The Exploration Space – Explorers Wanted was an exhibit with some interactive features which seemed geared to inspire children to become involved in space travel. Interactive joystick controlled features were present on numerous devices plus a speech was given to accompany a video on the future of NASA.
I must admit to being a little bit baffled as to why there was an Angry Birds themed building on site. Quite what throwing a bird at some objects has to do with space travel I don’t know, but I guess the sponsor money is welcome.
There was also a display about the impact robotics have on space exploration and in particular recent research on Mars. Admittedly, the context of it was very low brow and the exhibit seemed unpopular – I was the only person in there for a lot of the time!
There is a building dedicated to early space exploration where you can learn more about the Mercury and Gemini programs. Plus, the KSC is proud to boast the largest space shop in the world!
In fact there seemed to be shops at the end of every exhibit so plenty of chances to get a souvenir here.
I had a pretty full day with all of the above yet I still didn’t see it all.
Around 6 miles west of the KSC Visitor Complex is the U.S. Astronaut Hall of Fame. Your day ticket for KSC is valid here for the following few days so you can take your time.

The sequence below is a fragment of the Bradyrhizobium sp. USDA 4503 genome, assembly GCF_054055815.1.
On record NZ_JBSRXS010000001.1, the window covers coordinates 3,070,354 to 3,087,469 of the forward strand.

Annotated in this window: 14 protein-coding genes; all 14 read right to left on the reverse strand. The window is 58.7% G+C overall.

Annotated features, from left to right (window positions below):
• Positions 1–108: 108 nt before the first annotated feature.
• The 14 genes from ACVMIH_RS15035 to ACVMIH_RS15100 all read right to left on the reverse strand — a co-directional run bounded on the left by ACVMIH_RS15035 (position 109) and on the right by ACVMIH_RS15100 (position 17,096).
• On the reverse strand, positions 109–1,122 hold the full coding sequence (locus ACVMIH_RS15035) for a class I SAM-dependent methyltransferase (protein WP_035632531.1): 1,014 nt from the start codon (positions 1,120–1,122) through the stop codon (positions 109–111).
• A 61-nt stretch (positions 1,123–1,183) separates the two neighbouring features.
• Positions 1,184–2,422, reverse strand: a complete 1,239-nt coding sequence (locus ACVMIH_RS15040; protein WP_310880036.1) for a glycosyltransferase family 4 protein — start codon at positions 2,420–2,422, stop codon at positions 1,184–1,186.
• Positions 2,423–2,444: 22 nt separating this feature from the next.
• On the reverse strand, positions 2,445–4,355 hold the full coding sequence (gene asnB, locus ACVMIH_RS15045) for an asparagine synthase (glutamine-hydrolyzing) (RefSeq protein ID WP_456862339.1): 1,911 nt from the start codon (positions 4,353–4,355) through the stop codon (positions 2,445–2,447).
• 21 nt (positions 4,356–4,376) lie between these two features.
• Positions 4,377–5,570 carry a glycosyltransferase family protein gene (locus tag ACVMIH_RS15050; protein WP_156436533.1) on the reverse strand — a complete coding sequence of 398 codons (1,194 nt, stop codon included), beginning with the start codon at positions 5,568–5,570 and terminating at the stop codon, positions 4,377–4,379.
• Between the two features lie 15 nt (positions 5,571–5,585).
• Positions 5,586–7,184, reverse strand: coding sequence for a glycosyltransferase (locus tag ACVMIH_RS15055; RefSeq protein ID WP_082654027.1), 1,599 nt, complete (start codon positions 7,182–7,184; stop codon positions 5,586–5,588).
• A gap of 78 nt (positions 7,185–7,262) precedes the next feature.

This site also offers a half day experience of astronaut training!
There are some extras you can pay for during your trip such as having lunch with an astronaut or KSC Up-Close tour which includes the Launch Control Center and Cape Canaveral. You’ll need to check times and prices in advance though as you won’t be able to do everything in one day.
Unlike some people I don’t have a real passion for space exploration however I found some of the features here at KSC interesting.
The real highlights for me were seeing an actual Space Shuttle, the Shuttle Launch Experience and the IMAX theatre.
In terms of learning a lot of the science behind space travel, I think the NASA Johnson Space Center in Houston, which I’ve also visited is better.
As for seeing real space craft then there is little doubt that the Kennedy Space Center is out of this world!